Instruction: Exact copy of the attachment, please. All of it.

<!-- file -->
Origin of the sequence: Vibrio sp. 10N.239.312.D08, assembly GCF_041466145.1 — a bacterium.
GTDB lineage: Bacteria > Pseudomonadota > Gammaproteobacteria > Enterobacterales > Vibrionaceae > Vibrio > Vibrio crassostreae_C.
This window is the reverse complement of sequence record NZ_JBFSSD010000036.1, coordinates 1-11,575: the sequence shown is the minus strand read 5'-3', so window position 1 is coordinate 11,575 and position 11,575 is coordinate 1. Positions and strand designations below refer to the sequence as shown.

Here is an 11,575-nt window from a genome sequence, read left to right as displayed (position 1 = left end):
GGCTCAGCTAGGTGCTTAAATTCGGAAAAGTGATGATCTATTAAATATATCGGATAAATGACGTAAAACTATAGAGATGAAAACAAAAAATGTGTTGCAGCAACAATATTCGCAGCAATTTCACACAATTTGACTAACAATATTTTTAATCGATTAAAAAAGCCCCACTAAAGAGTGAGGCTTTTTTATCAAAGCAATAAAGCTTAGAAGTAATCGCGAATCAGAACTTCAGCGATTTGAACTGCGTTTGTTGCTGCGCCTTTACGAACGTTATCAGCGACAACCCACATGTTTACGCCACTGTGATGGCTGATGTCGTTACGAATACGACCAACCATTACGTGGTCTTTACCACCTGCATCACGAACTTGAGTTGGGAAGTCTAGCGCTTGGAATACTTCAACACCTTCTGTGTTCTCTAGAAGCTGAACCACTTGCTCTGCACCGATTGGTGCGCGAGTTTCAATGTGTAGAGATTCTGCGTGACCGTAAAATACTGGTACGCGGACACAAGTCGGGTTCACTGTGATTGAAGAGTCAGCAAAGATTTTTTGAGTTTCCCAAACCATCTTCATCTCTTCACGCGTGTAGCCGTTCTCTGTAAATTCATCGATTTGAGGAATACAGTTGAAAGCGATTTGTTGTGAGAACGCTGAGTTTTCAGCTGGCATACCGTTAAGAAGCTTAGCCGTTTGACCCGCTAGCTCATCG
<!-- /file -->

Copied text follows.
Origin of the sequence: Vibrio sp. 10N.239.312.D08, assembly GCF_041466145.1 — a bacterium.
GTDB lineage: Bacteria > Pseudomonadota > Gammaproteobacteria > Enterobacterales > Vibrionaceae > Vibrio > Vibrio crassostreae_C.
This window is the reverse complement of sequence record NZ_JBFSSD010000036.1, coordinates 1-11,575: the sequence shown is the minus strand read 5'-3', so window position 1 is coordinate 11,575 and position 11,575 is coordinate 1. Positions and strand designations below refer to the sequence as shown.

Here is an 11,575-nt window from a genome sequence, read left to right as displayed (position 1 = left end):
GGCTCAGCTAGGTGCTTAAATTCGGAAAAGTGATGATCTATTAAATATATCGGATAAATGACGTAAAACTATAGAGATGAAAACAAAAAATGTGTTGCAGCAACAATATTCGCAGCAATTTCACACAATTTGACTAACAATATTTTTAATCGATTAAAAAAGCCCCACTAAAGAGTGAGGCTTTTTTATCAAAGCAATAAAGCTTAGAAGTAATCGCGAATCAGAACTTCAGCGATTTGAACTGCGTTTGTTGCTGCGCCTTTACGAACGTTATCAGCGACAACCCACATGTTTACGCCACTGTGATGGCTGATGTCGTTACGAATACGACCAACCATTACGTGGTCTTTACCACCTGCATCACGAACTTGAGTTGGGAAGTCTAGCGCTTGGAATACTTCAACACCTTCTGTGTTCTCTAGAAGCTGAACCACTTGCTCTGCACCGATTGGTGCGCGAGTTTCAATGTGTAGAGATTCTGCGTGACCGTAAAATACTGGTACGCGGACACAAGTCGGGTTCACTGTGATTGAAGAGTCAGCAAAGATTTTTTGAGTTTCCCAAACCATCTTCATCTCTTCACGCGTGTAGCCGTTCTCTGTAAATTCATCGATTTGAGGAATACAGTTGAAAGCGATTTGTTGTGAGAACGCTGAGTTTTCAGCTGGCATACCGTTAAGAAGCTTAGCCGTTTGACCCGCTAGCTCATCG